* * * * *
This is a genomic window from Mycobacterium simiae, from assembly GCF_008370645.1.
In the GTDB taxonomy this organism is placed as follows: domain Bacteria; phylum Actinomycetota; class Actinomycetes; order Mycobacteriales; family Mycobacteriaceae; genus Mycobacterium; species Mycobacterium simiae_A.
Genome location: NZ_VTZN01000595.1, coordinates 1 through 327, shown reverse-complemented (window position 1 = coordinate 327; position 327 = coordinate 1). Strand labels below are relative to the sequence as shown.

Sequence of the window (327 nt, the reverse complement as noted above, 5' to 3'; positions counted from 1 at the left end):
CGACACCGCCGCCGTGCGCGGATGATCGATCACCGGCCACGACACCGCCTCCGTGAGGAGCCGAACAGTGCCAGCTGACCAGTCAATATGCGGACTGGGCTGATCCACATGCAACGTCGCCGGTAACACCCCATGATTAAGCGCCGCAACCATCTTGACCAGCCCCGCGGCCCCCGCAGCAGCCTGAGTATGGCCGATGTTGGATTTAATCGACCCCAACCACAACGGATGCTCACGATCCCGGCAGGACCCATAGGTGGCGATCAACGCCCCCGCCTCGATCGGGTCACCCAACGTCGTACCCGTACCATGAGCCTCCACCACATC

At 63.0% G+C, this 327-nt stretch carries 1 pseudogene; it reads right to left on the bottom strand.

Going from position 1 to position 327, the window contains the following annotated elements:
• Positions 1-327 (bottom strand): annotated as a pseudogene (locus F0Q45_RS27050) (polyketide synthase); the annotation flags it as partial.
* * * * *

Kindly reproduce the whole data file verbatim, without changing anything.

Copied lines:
This is a genomic window from Mycobacterium simiae, from assembly GCF_008370645.1.
In the GTDB taxonomy this organism is placed as follows: domain Bacteria; phylum Actinomycetota; class Actinomycetes; order Mycobacteriales; family Mycobacteriaceae; genus Mycobacterium; species Mycobacterium simiae_A.
Genome location: NZ_VTZN01000595.1, coordinates 1 through 327, shown reverse-complemented (window position 1 = coordinate 327; position 327 = coordinate 1). Strand labels below are relative to the sequence as shown.

Sequence of the window (327 nt, the reverse complement as noted above, 5' to 3'; positions counted from 1 at the left end):
CGACACCGCCGCCGTGCGCGGATGATCGATCACCGGCCACGACACCGCCTCCGTGAGGAGCCGAACAGTGCCAGCTGACCAGTCAATATGCGGACTGGGCTGATCCACATGCAACGTCGCCGGTAACACCCCATGATTAAGCGCCGCAACCATCTTGACCAGCCCCGCGGCCCCCGCAGCAGCCTGAGTATGGCCGATGTTGGATTTAATCGACCCCAACCACAACGGATGCTCACGATCCCGGCAGGACCCATAGGTGGCGATCAACGCCCCCGCCTCGATCGGGTCACCCAACGTCGTACCCGTACCATGAGCCTCCACCACATC

At 63.0% G+C, this 327-nt stretch carries 1 pseudogene; it reads right to left on the bottom strand.

Going from position 1 to position 327, the window contains the following annotated elements:
• Positions 1-327 (bottom strand): annotated as a pseudogene (locus F0Q45_RS27050) (polyketide synthase); the annotation flags it as partial.